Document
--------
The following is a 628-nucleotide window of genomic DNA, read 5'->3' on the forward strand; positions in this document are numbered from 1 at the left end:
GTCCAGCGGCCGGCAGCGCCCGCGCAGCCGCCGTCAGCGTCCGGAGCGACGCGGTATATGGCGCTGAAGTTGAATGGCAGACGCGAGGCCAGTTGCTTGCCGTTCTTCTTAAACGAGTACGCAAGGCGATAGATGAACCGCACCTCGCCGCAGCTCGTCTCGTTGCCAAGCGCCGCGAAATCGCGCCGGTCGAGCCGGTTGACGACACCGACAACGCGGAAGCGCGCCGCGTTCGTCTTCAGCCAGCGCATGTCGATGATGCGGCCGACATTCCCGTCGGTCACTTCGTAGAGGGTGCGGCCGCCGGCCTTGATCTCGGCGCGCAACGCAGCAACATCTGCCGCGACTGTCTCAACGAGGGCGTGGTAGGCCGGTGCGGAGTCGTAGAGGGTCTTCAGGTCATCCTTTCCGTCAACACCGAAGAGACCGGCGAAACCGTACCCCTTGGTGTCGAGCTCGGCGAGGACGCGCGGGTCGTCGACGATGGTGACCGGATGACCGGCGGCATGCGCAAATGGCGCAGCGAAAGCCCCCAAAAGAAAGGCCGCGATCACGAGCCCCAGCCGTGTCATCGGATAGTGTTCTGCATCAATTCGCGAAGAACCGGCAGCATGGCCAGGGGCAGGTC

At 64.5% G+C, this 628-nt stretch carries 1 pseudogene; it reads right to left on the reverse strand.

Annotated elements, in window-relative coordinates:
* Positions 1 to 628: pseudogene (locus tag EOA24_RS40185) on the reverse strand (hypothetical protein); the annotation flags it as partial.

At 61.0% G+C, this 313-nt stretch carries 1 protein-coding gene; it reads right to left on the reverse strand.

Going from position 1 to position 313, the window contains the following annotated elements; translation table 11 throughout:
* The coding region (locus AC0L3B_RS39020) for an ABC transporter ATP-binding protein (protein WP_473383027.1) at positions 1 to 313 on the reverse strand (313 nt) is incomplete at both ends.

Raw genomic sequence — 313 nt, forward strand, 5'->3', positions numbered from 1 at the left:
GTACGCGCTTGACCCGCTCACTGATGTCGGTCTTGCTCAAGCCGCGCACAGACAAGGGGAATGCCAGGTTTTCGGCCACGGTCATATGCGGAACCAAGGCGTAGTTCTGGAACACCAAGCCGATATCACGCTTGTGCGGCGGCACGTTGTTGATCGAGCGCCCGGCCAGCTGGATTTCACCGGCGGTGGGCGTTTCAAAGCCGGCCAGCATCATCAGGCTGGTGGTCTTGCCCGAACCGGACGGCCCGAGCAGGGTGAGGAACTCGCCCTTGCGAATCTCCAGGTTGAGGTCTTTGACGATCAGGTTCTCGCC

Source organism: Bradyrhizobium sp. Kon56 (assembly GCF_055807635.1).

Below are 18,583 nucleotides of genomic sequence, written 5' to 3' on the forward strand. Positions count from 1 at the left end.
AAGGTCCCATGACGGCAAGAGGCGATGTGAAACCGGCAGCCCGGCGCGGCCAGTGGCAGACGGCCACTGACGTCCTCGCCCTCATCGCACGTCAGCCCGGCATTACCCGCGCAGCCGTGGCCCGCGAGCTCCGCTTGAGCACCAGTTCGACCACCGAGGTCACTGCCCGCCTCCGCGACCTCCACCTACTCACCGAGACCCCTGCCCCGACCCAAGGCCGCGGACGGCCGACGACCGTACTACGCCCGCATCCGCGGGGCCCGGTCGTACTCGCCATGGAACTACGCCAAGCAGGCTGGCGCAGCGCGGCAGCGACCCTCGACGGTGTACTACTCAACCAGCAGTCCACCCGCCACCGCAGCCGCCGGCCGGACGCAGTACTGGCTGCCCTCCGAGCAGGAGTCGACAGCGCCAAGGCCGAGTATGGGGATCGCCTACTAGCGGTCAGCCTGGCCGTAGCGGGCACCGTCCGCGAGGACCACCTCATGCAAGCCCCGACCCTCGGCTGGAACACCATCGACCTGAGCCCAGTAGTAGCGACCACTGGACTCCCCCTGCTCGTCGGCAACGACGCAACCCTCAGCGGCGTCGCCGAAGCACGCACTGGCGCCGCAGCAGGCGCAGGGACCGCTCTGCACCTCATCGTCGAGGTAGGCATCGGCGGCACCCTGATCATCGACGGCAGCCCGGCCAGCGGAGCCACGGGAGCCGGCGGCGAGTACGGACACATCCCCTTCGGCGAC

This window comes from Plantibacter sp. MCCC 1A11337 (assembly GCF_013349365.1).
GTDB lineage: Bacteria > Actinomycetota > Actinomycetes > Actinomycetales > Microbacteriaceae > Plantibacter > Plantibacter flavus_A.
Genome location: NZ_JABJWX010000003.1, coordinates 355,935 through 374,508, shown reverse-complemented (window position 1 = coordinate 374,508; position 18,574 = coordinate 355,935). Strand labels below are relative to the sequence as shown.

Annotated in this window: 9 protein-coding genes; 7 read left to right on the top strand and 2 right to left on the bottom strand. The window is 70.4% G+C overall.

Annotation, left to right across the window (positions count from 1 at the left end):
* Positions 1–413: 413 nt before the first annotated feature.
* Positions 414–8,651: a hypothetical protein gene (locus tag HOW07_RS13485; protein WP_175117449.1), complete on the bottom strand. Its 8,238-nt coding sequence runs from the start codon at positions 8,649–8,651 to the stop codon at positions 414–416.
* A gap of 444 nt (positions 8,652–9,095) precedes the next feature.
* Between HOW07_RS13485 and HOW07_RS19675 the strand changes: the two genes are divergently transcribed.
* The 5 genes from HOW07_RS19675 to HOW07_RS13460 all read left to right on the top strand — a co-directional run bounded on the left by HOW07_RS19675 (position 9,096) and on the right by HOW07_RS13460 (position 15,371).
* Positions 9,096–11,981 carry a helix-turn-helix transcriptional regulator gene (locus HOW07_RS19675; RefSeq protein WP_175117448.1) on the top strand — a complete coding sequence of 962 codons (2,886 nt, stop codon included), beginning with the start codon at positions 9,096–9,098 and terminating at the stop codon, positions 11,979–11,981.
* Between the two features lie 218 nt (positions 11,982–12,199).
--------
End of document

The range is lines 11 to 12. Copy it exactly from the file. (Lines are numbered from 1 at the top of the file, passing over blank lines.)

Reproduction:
Source organism: Bradyrhizobium sp. Kon56 (assembly GCF_055807635.1).

Below are 18,583 nucleotides of genomic sequence, written 5' to 3' on the forward strand. Positions count from 1 at the left end.